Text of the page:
How to avoid the most common landlord-tenant conflicts
Landlord and tenant conflict can happen, but it can be minimised or avoided completely. Read on to find out all about the most common landlord/tenant conflicts, and how to develop a hassle-free property relationship.
Late or unpaid rent
Tenants are legally required to pay their full rent on time. Landlords (or their property manager) should thoroughly check and verify a potential tenant’s employment, income and credit history information in their rental application before entering into a lease agreement with them.
Damage versus wear and tear
Tenants are responsible for repairing any damage that they may cause to a rental property, but landlords are responsible for the cost of repairing any general wear and tear. It’s important for both landlords and tenants to understand the difference between the two.
The simplest explanation is that damage usually results from a single incident but wear and tear happens gradually over time.
Repairs and maintenance
Landlords (or their property managers) are responsible for promptly arranging for genuine repairs and maintenance issues to be resolved.
Tenants need to ensure that they comply with any property maintenance required under the terms of their lease agreement (such as mowing the lawn).
Tenants making excessive noise in a rental property can frustrate their neighbours. The neighbours’ complaints can go to the landlord (or their property manager), rather than the tenant. Many lease agreements contain noise clauses and excessive noise can be a breach of these rental agreements.
Landlords must give their tenants sufficient notice of any rent increase. The notice period depends on the type of lease agreement. It is usually between 4 weeks and 2 months.
There are also rules over how often rent can be increased (usually no more than once every 6 months, depending on the agreement), and it’s important for landlords to comply with these regulations.
In addition, new legislation has just been passed in Queensland that will limit rent increases to once per year after July 1, 2023.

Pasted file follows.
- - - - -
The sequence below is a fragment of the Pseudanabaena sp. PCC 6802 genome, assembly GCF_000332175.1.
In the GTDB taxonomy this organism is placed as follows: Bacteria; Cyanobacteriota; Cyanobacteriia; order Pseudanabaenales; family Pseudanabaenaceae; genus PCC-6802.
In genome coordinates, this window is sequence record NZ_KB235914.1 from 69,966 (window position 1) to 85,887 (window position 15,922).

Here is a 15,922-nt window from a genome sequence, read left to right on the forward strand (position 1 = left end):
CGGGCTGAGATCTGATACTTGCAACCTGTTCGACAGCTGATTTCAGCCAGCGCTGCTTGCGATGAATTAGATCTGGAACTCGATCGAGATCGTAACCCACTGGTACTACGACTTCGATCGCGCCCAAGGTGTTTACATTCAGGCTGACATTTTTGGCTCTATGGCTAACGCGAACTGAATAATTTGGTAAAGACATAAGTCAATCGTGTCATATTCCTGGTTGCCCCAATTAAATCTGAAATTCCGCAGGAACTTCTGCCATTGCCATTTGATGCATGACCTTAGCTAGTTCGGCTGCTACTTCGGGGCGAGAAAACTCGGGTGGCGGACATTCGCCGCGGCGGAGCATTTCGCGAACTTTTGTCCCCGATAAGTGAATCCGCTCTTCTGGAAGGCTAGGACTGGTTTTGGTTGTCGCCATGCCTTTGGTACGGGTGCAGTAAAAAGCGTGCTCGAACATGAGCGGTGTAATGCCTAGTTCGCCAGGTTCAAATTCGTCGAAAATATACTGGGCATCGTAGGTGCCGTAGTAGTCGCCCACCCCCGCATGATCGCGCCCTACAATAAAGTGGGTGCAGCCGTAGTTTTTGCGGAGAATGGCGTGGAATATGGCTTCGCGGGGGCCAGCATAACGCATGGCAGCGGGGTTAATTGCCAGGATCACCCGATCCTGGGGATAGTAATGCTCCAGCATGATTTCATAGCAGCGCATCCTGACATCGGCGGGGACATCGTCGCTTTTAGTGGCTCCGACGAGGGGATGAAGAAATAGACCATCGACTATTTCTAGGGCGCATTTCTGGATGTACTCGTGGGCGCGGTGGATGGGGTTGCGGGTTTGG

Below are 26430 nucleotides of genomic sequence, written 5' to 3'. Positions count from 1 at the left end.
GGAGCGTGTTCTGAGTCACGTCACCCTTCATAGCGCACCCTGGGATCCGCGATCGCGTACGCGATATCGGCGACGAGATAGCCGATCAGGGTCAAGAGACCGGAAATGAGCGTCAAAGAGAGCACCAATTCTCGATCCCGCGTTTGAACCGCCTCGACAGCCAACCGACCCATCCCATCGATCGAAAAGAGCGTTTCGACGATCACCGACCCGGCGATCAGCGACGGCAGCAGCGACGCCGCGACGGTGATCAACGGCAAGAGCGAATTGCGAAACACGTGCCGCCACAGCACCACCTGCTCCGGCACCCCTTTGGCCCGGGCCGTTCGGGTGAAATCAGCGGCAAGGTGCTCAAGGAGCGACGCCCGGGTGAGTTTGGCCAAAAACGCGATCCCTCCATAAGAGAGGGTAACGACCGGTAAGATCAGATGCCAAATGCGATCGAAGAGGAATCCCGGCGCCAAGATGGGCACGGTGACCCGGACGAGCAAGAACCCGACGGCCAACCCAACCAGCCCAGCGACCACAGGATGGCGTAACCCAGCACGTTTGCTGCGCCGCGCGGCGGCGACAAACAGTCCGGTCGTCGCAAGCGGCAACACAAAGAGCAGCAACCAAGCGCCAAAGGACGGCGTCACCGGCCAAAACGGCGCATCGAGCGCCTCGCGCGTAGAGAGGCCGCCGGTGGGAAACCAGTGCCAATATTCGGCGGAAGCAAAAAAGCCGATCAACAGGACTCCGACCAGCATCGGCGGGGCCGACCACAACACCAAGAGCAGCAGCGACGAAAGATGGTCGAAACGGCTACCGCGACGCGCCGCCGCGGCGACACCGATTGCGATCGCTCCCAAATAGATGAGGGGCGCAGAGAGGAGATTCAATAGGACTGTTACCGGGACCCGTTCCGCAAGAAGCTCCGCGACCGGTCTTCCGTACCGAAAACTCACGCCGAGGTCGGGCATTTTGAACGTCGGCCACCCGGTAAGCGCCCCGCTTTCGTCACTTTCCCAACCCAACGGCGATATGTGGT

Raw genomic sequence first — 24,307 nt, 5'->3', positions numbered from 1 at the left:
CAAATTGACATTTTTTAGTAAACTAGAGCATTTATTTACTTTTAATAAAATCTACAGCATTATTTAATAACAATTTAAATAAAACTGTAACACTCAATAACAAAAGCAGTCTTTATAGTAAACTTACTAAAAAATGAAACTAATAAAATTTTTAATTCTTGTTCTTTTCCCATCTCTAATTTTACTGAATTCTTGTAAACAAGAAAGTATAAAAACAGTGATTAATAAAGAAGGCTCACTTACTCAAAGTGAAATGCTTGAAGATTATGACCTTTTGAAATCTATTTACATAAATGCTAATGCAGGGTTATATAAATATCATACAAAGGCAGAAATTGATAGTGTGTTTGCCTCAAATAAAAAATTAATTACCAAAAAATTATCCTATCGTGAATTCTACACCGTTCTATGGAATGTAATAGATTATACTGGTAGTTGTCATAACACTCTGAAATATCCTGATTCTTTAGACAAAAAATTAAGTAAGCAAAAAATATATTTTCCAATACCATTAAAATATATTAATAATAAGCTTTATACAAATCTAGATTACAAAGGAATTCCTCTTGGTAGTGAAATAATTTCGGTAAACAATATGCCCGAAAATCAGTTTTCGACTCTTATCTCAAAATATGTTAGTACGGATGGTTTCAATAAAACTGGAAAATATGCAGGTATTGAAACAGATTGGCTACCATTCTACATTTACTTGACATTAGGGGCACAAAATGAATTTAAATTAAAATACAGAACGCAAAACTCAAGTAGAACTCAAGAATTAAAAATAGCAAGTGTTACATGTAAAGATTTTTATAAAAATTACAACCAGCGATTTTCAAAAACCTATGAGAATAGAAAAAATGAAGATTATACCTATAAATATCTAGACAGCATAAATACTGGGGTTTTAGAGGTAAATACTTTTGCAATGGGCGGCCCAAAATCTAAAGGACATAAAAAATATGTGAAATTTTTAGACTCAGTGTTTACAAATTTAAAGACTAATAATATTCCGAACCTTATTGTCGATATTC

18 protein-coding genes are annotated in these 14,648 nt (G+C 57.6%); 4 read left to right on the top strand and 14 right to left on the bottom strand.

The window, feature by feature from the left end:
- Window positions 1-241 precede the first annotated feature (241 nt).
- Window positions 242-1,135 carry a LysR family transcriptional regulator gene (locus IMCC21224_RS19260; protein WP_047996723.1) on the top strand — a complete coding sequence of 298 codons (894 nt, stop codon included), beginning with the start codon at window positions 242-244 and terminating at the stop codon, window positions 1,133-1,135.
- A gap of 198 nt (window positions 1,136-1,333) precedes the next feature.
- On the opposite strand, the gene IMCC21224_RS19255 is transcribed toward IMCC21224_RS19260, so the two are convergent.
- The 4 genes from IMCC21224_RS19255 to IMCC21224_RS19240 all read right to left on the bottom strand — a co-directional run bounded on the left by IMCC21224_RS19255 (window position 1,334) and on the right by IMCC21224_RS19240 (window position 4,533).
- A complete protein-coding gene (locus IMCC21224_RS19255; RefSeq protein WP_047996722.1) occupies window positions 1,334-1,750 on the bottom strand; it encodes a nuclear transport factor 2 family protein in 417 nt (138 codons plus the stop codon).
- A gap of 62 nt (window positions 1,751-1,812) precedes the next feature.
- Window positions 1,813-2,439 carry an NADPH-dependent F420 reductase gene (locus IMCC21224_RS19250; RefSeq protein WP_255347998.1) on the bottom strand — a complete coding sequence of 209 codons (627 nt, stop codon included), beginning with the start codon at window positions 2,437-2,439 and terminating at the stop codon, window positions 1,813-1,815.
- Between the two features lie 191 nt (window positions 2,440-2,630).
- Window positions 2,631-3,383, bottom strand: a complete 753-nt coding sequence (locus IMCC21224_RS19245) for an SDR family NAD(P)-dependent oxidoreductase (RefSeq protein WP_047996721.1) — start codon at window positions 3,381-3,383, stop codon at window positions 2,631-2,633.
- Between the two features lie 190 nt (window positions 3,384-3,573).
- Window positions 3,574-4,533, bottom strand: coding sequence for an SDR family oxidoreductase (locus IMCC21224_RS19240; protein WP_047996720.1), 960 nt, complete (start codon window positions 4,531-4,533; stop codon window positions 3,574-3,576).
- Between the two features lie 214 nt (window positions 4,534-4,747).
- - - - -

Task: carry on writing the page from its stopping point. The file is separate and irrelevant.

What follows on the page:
Landlords have a right to know who is regularly residing at their property and all regular residents should be listed and approved on the lease agreement. If not, this can be a breach of the agreement by the tenants.
Landlords (or their property managers) are required to give tenants 7 days’ notice before inspections. Tenants must be given at least 24 hours notice in situations where landlords or property managers want to show the property to potential buyers or future tenants.
Unauthorised property adjustments
Examples of unauthorised property adjustments could include tenants changing property locks, as well as adding or removing any property fixtures and fittings without the landlord’s consent. Most leases contain conditions that the property must be returned in its original condition. Unauthorised adjustments are usually a breach of the agreement.
Tenants wanting to break leases early
Tenants may want to break their lease agreement early due to a change in their situation. However, if they have signed a lease for a fixed term, the landlord is still entitled to their rent payments for the duration of the lease term. A compromise can often be reached if the tenant is prepared to pay the landlord’s costs of finding a suitable new tenant to replace them as quickly as possible.
Returning tenant bonds
Tenant bond returns can be the source of potential conflict when tenants are moving out. They must be lodged with the Rental Tenancies Authority (RTA) when tenants move in. At the end of a lease agreement, a landlord has the right to apply to the RTA for all or part of a tenant’s bond to be paid to to them if the tenant has:
- damaged the property,
- lost or destroyed any property items,
- left the property in an unreasonably dirty condition, and/or
- has unpaid rent, electricity, gas or water bills.
Unfortunately, evictions of bad tenants can be necessary. This process (and the events leading up to it) inevitably involves a degree of conflict. Landlords (and their property managers) should ensure compliance with all tenant eviction regulations in this situation, including obtaining the proper eviction notice.
If a tenant refuses to vacate a property on the eviction date, contact the RTA. They will authorise the police to remove the tenants from the property if necessary.
How to avoid or minimise any of these conflicts
The best way for landlords to avoid or minimise any of these conflicts in Mount Isa is to work proactively with a local and experienced property manager like one of our team at Jays Real Estate. We can help you every step of the way from sourcing and vetting quality tenants through to managing every aspect of the lease agreement.
If you need your property professionally managed, or you’re thinking about selling, buying, leasing or renting any Mt Isa property, then contact our team today for an obligation-free chat!
We’d be happy to provide you with advice and to answer any property questions you have.